This is insanity—and worse. Keep in mind that we’re talking about a trusting citizen who goes to a doctor or mental health professional, tells the truth about how he or she feels, and then has that trust betrayed by being falsely diagnosed as depressed and then placed on meds. Those meds will essentially cover up the normal and natural feelings that might be helpful in effectively communicating about the natural emotions triggered by the loss.

Real Life Example

Imagine a brand new widow or widower whose spouse of 50 years has just died. Think about what it might feel like after 18,250 consecutive days of living with, eating with, sleeping with that person, and he or she is no longer there.

Does it make sense that that person would have some emotional and physical reactions to that incredible change in their personal universe? Think about it from an even more logical perspective. Does it make any sense at all that that person would NOT have a reaction to the death? After all, their universe is upside down, so it only makes sense that they might be sad, confused, have a hard time concentrating, struggle with eating or sleeping patterns, and be on an emotional roller coaster.

What the hyper-pathologically focused folks at the DSM 5 don’t get is that the symptoms of normal and natural grief tend to be parallel to the symptoms of MDE. They are: sadness, confusion, lack of concentration, eating and sleeping issues, and wide ranging emotions.

The tragedy is that we have to remind the DSM people of that basic truth, and tell them not to confuse the two and diagnose normal bereavement responses as clinical depression.

Studies Say Guidelines Encompass Many Who Are Just Sad

A study of 8800 clients established that a large percentage of the grieving people diagnosed as depressed and placed on antidepressant drugs are NOT clinically depressed.  The study suggests that those people would benefit far more from actions [like those of Grief Recovery-our comment] which can keep many of them from developing full blown depression. [National Comorbidity Study, Archives of General Psychiatry, volume 64, April, 2007, Wakefield, Schmitz, First, Horwitz, et. al.]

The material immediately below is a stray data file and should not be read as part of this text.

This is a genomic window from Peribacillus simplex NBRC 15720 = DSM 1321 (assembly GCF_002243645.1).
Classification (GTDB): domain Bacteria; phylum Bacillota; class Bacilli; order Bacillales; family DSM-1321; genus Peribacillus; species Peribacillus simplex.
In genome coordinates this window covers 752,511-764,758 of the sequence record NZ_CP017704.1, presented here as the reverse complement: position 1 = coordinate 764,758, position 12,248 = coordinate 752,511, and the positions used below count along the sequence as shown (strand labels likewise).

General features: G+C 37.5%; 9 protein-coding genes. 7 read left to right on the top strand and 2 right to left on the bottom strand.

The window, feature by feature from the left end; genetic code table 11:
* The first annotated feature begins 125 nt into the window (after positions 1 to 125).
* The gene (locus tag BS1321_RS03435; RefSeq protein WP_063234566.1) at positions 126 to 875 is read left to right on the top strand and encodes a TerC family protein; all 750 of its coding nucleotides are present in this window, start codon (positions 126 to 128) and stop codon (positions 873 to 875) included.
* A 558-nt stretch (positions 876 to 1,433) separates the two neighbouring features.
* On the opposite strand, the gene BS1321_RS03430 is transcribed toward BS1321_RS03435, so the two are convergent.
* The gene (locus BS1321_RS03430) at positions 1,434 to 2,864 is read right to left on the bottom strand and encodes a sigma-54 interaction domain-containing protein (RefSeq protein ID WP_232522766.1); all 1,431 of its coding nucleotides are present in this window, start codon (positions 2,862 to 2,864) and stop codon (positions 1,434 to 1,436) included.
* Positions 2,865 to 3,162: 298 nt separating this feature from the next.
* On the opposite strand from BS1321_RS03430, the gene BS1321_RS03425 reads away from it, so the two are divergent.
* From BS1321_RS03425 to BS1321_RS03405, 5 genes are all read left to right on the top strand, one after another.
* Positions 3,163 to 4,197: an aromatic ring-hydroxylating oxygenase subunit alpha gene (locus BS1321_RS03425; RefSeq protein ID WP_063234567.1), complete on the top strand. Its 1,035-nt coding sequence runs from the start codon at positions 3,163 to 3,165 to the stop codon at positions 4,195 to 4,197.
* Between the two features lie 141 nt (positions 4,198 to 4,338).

A more recent study concludedBereavement-related, single, brief depressive episodes have distinct demographic and symptom profiles compared with other types of depressive episodes and are not associated with increased risk of future depression. The findings support preserving the DSM-IV bereavement exclusion criterion for major depressive episodes in the DSM-5. [Bereavement-Related Depressive Episodes – Characteristics, 3-Year Course, and Implications for the DSM-5 , Ramin Mojtabai, MD, PhD, MPH, Archives of General Psychiatry, Vol. 68 No, 9 September 2011.]

You Can Participate—Sign An Open Letter Petition To The DSM-5

Between us, John W. James and I have devoted nearly 60 years of our lives to helping grieving people. A major part of our efforts is to protect grievers from anything that can hurt them or limit the possibility of recovery.

We know that the incorrect diagnosis of depression coupled with the prescription of  psychotropic drugs, tends to remove grievers from their feelings and from access to the very emotions that can most help them.

The battle is waged and you can add your voice. There is a petition you can sign that will be send to DSM 5. Please take the time to go to

We want to thank our friend, Allen Frances, for leading the good fight.

From our hearts to yours,

Russell Friedman


John W. James